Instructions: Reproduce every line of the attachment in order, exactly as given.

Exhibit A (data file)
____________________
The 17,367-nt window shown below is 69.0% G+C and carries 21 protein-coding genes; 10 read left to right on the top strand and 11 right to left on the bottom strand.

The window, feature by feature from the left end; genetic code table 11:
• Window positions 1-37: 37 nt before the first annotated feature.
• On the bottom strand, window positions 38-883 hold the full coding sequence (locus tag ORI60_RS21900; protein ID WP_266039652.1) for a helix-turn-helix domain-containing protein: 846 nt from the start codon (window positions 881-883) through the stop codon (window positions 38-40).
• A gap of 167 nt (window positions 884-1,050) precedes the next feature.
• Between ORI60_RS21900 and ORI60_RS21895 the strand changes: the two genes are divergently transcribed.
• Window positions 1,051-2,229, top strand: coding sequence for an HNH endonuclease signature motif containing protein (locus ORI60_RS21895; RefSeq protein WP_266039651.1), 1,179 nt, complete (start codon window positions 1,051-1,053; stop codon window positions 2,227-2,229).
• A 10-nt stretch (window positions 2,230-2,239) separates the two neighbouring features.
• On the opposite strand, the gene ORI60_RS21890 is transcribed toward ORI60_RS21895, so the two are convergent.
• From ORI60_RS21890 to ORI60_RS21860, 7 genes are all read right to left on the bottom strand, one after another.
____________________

The 17,367-nt window shown below is 69.0% G+C and carries 21 protein-coding genes; 10 read left to right on the top strand and 11 right to left on the bottom strand.

The window, feature by feature from the left end; genetic code table 11:
• Window positions 1-37: 37 nt before the first annotated feature.
• On the bottom strand, window positions 38-883 hold the full coding sequence (locus tag ORI60_RS21900; protein ID WP_266039652.1) for a helix-turn-helix domain-containing protein: 846 nt from the start codon (window positions 881-883) through the stop codon (window positions 38-40).
• A gap of 167 nt (window positions 884-1,050) precedes the next feature.
• Between ORI60_RS21900 and ORI60_RS21895 the strand changes: the two genes are divergently transcribed.
• Window positions 1,051-2,229, top strand: coding sequence for an HNH endonuclease signature motif containing protein (locus ORI60_RS21895; RefSeq protein WP_266039651.1), 1,179 nt, complete (start codon window positions 1,051-1,053; stop codon window positions 2,227-2,229).
• A 10-nt stretch (window positions 2,230-2,239) separates the two neighbouring features.
• On the opposite strand, the gene ORI60_RS21890 is transcribed toward ORI60_RS21895, so the two are convergent.
• From ORI60_RS21890 to ORI60_RS21860, 7 genes are all read right to left on the bottom strand, one after another.